Peggy and Dawn, Don and Andrea, Joan and Greg (good riddance, Dr. Harris!), but the Mystery Date of the night was Pauline and Sally. Seconal! Knives! Tuna salad! This party had it all. And it ended with the literal hide-and-seek moment of Sally sleeping under the sofa. (Was anyone else worried that she might have OD'ed on Pauline's little helpers? Those rumors that a main character will die this season have me constantly thinking the worst.)

Pauline asleep on the couch with Sally snoozing underneath
Worst babysitter ever.

Assorted thoughts: Though this episode was fraught with peril as can be, it was also full of hilarious moments. A few of my favorites were Don telling Sally to go play outside ("I don't want you to get rickets in that haunted mansion"), and just about every word uttered in that solid gold scene between Roger and Peggy ("Hey Trotsky, you're in advertising"). As a bonus, that interaction inspired this amazing gif:

an animated gif of Peggy counting money

"Mystery Date" has to be one of my top three favorite Mad Mens of all time. The balance of tension, humor, character/plot development, and history was pitch perfect; the stakes were high; there were plenty of payoffs for loyal fans of the show; and there was just enough campiness thrown in to keep things moving. Now, if you'll excuse me, I have to hide under my bed until next Sunday.

- Kelsey

Notable Historical/Cultural References: The Hough Riots, Mystery Date, the 1966 airline strike, Richard Speck.

Inappropriate Office Behavior: Since we can hardly blame Dawn for sleeping at the office, the leaders this week are Peggy (nice try getting Roger's watch along with all of his cash, Pegasus), and, once again, Roger Sterling. How many more SCDP employees can he bribe before he goes broke?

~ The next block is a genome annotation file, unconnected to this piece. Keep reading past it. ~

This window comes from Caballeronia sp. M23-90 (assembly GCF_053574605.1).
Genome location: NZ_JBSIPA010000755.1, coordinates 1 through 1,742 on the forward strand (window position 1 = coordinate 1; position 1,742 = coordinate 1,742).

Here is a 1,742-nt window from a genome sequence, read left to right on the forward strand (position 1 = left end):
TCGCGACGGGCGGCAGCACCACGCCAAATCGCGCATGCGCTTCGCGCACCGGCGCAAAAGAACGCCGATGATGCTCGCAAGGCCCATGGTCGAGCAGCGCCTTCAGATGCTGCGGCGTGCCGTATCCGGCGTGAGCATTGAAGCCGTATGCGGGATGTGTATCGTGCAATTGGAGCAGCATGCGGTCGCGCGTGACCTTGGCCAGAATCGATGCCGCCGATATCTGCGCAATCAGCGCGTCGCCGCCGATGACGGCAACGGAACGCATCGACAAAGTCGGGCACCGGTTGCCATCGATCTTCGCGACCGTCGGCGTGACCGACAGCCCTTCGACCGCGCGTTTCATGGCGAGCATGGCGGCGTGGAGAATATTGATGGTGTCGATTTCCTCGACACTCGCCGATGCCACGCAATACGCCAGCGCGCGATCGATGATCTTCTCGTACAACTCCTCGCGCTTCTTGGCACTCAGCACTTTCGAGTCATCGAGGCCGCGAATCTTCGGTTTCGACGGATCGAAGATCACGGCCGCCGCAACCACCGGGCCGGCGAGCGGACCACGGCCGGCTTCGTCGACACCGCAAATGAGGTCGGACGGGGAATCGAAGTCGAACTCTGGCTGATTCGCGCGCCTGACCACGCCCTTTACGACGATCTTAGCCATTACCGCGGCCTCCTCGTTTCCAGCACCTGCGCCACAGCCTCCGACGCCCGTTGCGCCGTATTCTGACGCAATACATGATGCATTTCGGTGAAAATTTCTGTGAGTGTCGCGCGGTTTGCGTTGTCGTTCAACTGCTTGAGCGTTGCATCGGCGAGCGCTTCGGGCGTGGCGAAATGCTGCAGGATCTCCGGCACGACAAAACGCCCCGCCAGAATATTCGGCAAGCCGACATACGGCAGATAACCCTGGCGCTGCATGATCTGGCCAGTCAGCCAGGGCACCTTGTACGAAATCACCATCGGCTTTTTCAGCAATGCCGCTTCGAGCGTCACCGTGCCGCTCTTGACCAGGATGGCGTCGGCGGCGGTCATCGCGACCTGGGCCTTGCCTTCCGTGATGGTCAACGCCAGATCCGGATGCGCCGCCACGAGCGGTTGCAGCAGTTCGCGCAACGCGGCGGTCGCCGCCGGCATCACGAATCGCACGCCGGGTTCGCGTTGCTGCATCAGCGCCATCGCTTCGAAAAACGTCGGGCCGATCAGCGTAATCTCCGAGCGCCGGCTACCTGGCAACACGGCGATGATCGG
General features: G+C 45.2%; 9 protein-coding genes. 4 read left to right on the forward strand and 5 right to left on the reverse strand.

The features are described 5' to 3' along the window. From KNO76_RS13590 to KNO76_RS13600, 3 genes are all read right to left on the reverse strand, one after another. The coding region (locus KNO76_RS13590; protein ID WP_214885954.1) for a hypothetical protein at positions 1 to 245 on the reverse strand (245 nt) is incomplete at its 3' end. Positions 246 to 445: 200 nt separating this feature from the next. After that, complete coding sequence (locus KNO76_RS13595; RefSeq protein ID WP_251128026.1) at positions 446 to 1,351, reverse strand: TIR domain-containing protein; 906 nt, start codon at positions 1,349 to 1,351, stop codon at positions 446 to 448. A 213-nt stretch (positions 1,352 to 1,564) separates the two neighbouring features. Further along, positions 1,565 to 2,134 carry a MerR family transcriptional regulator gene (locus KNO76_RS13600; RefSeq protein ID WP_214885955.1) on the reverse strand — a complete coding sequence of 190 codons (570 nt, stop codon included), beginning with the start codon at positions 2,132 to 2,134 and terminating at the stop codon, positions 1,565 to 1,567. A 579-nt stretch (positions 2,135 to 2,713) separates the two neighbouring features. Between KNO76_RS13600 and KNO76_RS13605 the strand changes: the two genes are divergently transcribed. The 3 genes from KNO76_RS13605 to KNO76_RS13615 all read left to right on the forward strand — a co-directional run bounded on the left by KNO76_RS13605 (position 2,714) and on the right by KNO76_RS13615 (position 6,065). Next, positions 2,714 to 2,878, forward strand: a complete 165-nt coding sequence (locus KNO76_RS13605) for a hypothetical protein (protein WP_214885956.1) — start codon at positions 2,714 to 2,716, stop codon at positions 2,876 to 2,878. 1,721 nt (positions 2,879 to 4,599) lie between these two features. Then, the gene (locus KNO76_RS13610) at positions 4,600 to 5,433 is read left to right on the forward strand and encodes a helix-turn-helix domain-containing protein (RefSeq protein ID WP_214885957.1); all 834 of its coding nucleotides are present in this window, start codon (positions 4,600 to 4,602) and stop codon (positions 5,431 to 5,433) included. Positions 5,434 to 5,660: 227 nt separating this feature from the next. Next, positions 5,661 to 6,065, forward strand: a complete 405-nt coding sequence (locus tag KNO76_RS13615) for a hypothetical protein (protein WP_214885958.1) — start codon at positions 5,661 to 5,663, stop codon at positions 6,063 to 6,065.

Previously: Betty's Back, and Harry & Don Go to White Castle, A Little Bisous

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Comments

3 comments have been made. Post a comment.

Lane vs Peggy

It's quite interesting to compare Lane and Peggy's behaviour. previously this season, Lane found a wallet in a cab, but he kept it instead of handing it to the black cab driver. You'd expect better of Lane, who had a black girlfriend for a while. On the other hand, as Peggy notices her purse on the coffee table, she decided to leave it there and clean out some beer bottles instead. Whereas Lane didn't even question his action, Peggy did feel some shame about her instincts/fears and acted against them, which to me is a proof of questioning one's behaviour and improving it. Great move, Peggy. .

Great Review

This episode has stuck with me more than any "MM" episode ever. It was rich with imagery, and much of it was disturbing beyond belief. I read a blog post yesterday, written by a man who explained that men are inspired to violence by the fact that woman have control over sexual favors, that they experience a rage beyond belief that the woman dispenses sexual favors "owed" to them to rivals. That was creepy as hell. He didn't make a value judgement about that, but the fact that he had balls to state it struck all my creepy chimes. He attempted to deconstruct the culture to show why this is so. Still, it was creepy, and when I read it, I kept seeing the single red shoe sticking out from under the bed and heard Ginsberg say, "She wants to be caught."

Joss Whedon (or writers in his employ) has spoken of man's "primordial misogyny." The persistent myth of a matriarchal prehistory denies that possibility. I have found in my studies almost no evidence for societies that revere women. There are exceptions, sure. Yet there is something between man and woman, some great tension, that is incredibly difficult to erase or change.

Joan and Greg

I realize that I'm supposed to sympathize with Joan when it comes to her husband Greg. But for some reason, I cannot. Why? She is being a hypocrite. She kicks Greg out of her life, because he volunteered to return to Vietnam without consulting her. Yet, she slept with another man behind his back and passed that man's baby off as Greg's. Why on earth am I sympathizing with Joan because Greg ignored her feelings, when she was unfaithful to him?